"Those in the world who speak of the regularities underlying the phenomena, it seems, manage to apprehend their crude traces"
-Shen Kuo, Dream Pool Essays
Part I: 1086-1206
Low-cost loans for farmers and entrepeneurs. Nationalization of major agricultural and mining producers. Full land surveys to ensure proper taxation. Government-sponsored quality control in factories. A more practical and science-focused curriculum. These may seem like progressive reforms today, but the debate over them goes back to the Song Dynasty of China (960-1271). At the time, China was a center of monetary, military, and scientific advancement. During this dynasty, and specifically during the period in which the aforementioned reforms were introduced, paper money, movable type printing, the hydraulic clock, firearms, and the magnetic compass were invented. These reforms were eventually suppressed by court conservatives, but what if they had not been? What if science had continued to advance, and what if China had broken through into industrial revolution?
The point of divergence is the early death of Emperor Shenzong, who favored the New Policy reforms described above. In history, he died suddenly at age 30 in 1086. In this timeline, he reigns until 1109 (in line with the life spans of his immediate ancestors)(note: unless otherwise specified, everything beyond this point is in the alternate timeline). At this point, his son, Emperor Zhezong, took over without a period of regency (during which, in history, his regent suppressed the New Policy.) During his reign, the New Policy became established in the system of Neo-Confucianism. In 1136, Kai Yuehan, a provincial engineer, building on the discoveries of Su Song, made a breakthrough: a water wheel that could spin silk thread. The imperial court immediately recognized the value of Kai's invention and appointed Kai head of the Ministry of Works. Kai's invention thus spread throughout China and remained largely unchanged until the Yellow River flooded in 1194. By now, China had used the masses of silk that Kai had produced to recruit Xi Xia, Tangut, and Tibetan allies. A massive attack on the state of Jin was thus conducted, and succeeded in capturing all but the Northeasternmost Jin provinces. The ancient cities of Kaifeng and Chang'an were captured, and works built on the river. Several water-wheel factories were thus left dry when the river flooded and changed course. Natural gas wells and heating facilities were built near the abandoned factories(A.N.: Natural gas wells were invented in the 2nd century CE in China). The Muslim inventor Ma Fang soon observed that the steam rising out of these heating plants would turn water wheels. He thus devised a machine that would turn a water wheel with steam. All of these innovations were jealously guarded as trade secrets of silk production, but word got out. One of Kai's water spinners, adapted for wool thread spinning, was soon built in Nishapur, one of the major cities of the Khwarezm shahdom. Manichaean merchants, famed for espionage and with no great love for the Empire, soon also ensured that Kai's machines spread to Baghdad. By now, the works at Kaifeng, Nishapur, and Hangzhou were mass-producing firearms. The Hangzhou and Ningbo works, too, were also putting out high-quality steel for guns by 1207.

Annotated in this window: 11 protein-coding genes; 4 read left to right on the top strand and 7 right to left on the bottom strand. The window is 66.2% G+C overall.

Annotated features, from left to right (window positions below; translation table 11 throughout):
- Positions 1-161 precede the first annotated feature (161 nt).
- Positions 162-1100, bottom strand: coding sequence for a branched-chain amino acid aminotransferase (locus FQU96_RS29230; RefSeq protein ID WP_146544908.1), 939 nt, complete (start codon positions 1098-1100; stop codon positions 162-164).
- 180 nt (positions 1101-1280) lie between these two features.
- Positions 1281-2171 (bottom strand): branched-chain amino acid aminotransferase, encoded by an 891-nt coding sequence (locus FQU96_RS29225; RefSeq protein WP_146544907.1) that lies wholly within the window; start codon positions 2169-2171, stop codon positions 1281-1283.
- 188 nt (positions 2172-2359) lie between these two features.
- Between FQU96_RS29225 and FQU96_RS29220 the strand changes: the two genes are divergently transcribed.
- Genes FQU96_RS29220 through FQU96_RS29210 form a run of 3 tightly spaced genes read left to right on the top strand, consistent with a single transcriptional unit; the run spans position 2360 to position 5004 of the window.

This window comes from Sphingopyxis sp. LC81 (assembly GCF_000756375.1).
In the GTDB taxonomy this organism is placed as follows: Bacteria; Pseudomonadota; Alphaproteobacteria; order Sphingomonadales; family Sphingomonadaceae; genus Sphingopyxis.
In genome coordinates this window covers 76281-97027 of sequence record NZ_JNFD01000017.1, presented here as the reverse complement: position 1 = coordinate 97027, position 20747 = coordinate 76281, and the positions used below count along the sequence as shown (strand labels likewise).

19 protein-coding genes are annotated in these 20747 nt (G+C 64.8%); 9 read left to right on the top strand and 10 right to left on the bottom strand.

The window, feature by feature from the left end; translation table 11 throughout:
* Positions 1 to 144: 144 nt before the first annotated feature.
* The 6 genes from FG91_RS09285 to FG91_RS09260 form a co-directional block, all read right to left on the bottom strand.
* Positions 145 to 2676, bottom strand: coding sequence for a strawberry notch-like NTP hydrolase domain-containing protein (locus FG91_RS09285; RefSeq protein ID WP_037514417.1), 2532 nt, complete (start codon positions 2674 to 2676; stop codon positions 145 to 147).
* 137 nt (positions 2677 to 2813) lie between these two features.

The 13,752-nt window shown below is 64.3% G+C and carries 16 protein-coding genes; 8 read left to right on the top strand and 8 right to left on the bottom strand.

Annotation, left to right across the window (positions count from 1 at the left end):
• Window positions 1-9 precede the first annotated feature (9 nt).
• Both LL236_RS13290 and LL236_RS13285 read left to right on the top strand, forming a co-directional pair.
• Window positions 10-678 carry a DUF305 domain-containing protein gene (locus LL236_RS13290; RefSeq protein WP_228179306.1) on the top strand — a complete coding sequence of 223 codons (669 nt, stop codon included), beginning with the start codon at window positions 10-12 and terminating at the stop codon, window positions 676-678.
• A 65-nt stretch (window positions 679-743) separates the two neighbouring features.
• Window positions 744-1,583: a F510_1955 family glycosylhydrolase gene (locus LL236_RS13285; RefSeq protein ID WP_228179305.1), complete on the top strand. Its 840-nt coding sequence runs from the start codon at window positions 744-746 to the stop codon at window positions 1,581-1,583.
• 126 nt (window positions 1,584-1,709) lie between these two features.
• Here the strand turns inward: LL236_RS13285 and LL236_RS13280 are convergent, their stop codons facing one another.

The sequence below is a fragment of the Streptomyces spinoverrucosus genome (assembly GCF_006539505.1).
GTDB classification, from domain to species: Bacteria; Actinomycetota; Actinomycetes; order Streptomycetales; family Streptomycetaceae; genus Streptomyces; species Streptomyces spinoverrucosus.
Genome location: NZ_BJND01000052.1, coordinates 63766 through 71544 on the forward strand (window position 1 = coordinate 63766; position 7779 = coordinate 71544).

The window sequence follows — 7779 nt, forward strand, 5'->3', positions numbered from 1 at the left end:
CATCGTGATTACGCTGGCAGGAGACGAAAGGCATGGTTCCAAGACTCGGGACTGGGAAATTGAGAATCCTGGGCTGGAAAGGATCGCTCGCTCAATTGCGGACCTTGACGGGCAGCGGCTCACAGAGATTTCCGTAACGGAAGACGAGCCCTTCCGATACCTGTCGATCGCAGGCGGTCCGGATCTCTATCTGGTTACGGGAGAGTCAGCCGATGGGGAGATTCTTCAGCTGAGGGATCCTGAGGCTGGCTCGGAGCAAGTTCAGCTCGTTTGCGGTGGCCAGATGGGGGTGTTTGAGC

Inevitably among the books exported from China en masse to East Africa were some books of science. The city states of the African coast, with their contacts with Chinese Muslims, found out about Ma's invention by 1213, and about the process for steel production by 1249. A barbarian warlord who called himself "the Universal Leader" began attacking Chinese clients in 1205. As such, the Song encountered the Mongols far earlier. Being between the world's greatest industrial power and the world's best organized war machine, this would be a battle for the ages.
"It was here that Chinggis Khan was born. As he was born, he emerged clutching a blood clot the size of a knucklebone die"
-The Secret History of the Mongols, tr. Cleaves
Part II: 1206-
A great empire such as the Song did not take kindly to invasions of its allies. The Jin remnants, however, took this opportunity to ally with the Mongol hordes. The presence of the Jin marked these men of the steppe for Chinese retribution. A detachment of 150k musketmen, with Tanggut, Khitan, and Xi Xia auxillaries, marched against the Mongols. The Mongols continued to raid deep into China, at one point sacking Beijing, but in 1208, the Army caught up to them. The auxillaries distinguished themselves well; the Mongols pursued their traditional tactic of feigning retreat, then advancing, but the disciplined Song musket line held firm. This quickly degenerated into a rout as the auxillaries pursued the Mongols back to their homeland, capturing horses and burning yurts all the way. By 1211, the Universal Leader had been crushed, and his dreams of conquest left unfulfilled. With the passing of the Mongols, steppe nomads largely ceased to be an important factor in world history.